This will be through the expansion of the Uganda Petroleum Institute at Kigumba to produce initially artisan and technical level personnel for the industry followed by professional levels.  Graduates in the petroleum sciences and relevant disciplines will also be produced in courses which have begun at Makerere University and other private universities in the country.  These trained Ugandans will take up the over 20,000 jobs directly generated by the oil industry together with the additional 100,000 jobs generated as a result of the multiplier effect.

  1. to ensure an investor-friendly environment to facilitate continued attraction of investments to this sector  in exploration, complete appraisal of the discovered oil and gas fields is being done; licensing rounds will be undertaken to facilitate open and competitive licensing for the areas with petroleum potential in the country which are not yet licensed. 
  2. The fourteen oil and one gas discoveries which have been made in the country will continue to be appraised with a view of establishing their extent and production capacities.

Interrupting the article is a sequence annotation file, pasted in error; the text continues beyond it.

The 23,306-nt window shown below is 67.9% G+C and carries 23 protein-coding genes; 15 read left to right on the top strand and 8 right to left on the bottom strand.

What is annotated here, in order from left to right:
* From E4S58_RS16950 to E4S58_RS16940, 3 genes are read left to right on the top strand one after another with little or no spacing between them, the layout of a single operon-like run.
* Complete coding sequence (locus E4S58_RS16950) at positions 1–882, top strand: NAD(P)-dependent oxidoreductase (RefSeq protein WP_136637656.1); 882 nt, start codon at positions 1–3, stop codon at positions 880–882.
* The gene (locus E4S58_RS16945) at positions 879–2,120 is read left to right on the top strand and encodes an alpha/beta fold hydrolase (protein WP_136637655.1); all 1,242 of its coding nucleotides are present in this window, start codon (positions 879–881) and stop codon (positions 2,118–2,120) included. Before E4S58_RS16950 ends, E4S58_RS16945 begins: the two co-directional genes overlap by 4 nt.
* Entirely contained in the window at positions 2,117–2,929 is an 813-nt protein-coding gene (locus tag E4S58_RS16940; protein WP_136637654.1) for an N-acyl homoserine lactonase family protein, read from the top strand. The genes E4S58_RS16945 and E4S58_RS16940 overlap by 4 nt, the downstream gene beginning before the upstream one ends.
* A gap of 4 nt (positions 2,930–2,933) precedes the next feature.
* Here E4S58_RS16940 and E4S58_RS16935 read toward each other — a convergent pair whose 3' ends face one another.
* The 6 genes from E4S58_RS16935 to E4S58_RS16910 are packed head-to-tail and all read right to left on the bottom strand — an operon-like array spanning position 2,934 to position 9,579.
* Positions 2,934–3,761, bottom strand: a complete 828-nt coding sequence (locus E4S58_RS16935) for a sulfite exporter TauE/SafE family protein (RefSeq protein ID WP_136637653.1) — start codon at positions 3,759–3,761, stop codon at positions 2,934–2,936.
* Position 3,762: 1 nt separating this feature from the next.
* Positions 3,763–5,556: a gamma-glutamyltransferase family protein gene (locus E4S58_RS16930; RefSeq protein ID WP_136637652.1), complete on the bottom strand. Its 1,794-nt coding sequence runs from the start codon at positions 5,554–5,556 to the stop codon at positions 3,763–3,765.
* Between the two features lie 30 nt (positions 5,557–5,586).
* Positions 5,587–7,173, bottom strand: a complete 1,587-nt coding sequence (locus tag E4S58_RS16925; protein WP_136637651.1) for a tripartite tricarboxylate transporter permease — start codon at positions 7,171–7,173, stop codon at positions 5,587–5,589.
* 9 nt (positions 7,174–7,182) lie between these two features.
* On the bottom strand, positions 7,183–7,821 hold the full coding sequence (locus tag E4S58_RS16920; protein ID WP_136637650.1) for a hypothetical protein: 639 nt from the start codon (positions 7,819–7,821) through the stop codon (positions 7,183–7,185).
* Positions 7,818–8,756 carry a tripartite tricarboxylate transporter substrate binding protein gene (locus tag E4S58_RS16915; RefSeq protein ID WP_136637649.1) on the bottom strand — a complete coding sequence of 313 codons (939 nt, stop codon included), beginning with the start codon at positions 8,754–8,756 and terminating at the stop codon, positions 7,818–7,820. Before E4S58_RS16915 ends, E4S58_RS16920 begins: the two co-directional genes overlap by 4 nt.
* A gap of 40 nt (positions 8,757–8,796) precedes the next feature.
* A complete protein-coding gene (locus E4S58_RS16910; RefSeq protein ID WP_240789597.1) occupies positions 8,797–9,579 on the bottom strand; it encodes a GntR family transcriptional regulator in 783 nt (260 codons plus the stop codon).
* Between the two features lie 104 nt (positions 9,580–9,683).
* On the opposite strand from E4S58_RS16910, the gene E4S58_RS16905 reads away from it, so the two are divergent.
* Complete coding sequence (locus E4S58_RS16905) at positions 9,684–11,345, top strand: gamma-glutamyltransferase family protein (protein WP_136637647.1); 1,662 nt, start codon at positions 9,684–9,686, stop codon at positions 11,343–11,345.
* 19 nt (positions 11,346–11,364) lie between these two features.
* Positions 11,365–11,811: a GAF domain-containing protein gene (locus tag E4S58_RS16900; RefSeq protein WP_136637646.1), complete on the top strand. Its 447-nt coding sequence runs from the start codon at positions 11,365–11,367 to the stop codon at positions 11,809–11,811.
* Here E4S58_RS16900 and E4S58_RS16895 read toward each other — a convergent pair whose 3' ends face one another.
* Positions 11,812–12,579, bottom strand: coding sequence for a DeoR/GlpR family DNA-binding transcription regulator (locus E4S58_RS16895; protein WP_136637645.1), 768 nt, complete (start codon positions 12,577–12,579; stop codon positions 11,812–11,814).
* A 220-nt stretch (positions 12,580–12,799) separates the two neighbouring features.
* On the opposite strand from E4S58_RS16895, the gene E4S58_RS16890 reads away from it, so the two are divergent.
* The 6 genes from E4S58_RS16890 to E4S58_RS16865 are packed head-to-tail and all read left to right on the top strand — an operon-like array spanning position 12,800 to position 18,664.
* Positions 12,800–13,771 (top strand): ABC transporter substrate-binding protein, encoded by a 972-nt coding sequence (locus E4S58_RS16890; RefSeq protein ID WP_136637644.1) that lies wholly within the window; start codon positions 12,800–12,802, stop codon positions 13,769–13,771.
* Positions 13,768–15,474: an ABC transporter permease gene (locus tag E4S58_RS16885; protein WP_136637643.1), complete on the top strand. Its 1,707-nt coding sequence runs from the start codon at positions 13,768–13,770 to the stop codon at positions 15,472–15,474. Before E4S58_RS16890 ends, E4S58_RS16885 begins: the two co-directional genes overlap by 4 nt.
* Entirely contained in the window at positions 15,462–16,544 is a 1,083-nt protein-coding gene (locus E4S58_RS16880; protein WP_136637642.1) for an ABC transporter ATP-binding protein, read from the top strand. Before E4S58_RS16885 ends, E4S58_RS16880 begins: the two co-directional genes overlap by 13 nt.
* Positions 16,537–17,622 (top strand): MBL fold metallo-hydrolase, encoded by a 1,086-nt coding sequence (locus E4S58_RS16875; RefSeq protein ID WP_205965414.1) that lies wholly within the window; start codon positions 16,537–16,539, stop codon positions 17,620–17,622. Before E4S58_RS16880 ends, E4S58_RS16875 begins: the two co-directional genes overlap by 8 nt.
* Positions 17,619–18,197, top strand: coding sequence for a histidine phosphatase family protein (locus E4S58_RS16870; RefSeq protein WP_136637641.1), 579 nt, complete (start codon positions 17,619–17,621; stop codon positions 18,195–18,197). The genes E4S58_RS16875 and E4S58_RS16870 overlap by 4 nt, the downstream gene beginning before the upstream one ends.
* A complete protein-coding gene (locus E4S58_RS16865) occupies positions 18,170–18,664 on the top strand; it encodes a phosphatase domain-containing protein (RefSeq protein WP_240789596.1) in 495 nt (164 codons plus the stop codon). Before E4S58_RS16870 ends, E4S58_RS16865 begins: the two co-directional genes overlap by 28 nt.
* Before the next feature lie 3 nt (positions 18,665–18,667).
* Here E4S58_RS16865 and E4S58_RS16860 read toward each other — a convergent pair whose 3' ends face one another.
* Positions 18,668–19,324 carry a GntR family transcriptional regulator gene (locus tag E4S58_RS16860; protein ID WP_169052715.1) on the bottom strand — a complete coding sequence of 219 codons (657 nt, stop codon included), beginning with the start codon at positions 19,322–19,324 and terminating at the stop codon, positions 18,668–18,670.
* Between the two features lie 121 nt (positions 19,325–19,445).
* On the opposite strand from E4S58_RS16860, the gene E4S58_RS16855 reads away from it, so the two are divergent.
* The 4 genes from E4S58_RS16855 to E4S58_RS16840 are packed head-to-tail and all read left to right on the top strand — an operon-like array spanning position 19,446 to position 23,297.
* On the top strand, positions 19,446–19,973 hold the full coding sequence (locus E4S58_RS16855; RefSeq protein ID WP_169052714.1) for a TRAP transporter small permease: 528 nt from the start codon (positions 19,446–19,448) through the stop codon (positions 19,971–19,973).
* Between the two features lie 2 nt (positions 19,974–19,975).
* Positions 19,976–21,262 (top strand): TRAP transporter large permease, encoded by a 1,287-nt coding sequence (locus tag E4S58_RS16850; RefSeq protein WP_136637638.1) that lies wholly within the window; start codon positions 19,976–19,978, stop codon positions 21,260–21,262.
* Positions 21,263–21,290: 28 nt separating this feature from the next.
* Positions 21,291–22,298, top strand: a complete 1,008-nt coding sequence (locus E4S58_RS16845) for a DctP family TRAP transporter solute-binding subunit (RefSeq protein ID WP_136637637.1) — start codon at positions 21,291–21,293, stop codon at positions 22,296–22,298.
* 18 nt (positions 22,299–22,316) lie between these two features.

3. Shall invest in the generation of electricity from gas starting with the Nzizi field which has an estimated capacity to generate 50MW-80MW of electricity.
  4. The NRM Government will promote the establishment of energy and oil based industries like iron and steel, plastics, pharmaceuticals and fertilizers, among others. The oil and gas sector will continue to contribute a growing number of employment opportunities and the industrialization agenda.
  5. Promote environmental and social responsibility in the Oil and Gas sector.
  6. A Petroleum Fund will be put in place to ensure that oil revenues are well managed.
  1. Furthermore, the NRM Government will ensure that benefits arising out of oil production like royalties benefit all stakeholders in the country through investment in infrastructure, human resource development and scientific research and development.
  2. Physical planning will be under taken in the oil producing areas as a matter of priority with emphasis on Municipalities and other towns in the region.

Employment and Job Creation

The NRM Government has promoted a private-sector-led economic growth strategy as an engine for development and job creation. Jobs have been created in public works, the informal and formal sectors of the economy, through investment in infrastructure like roads, rail, power dams, power lines extension, water works as well as construction in health and education sectors. In road maintenance, the NRM will promote labor based road gangs to do work on roads.

Furthermore, the NRM investment in agriculture will not only commercialize agriculture but will improve productivity in the sector and create more jobs.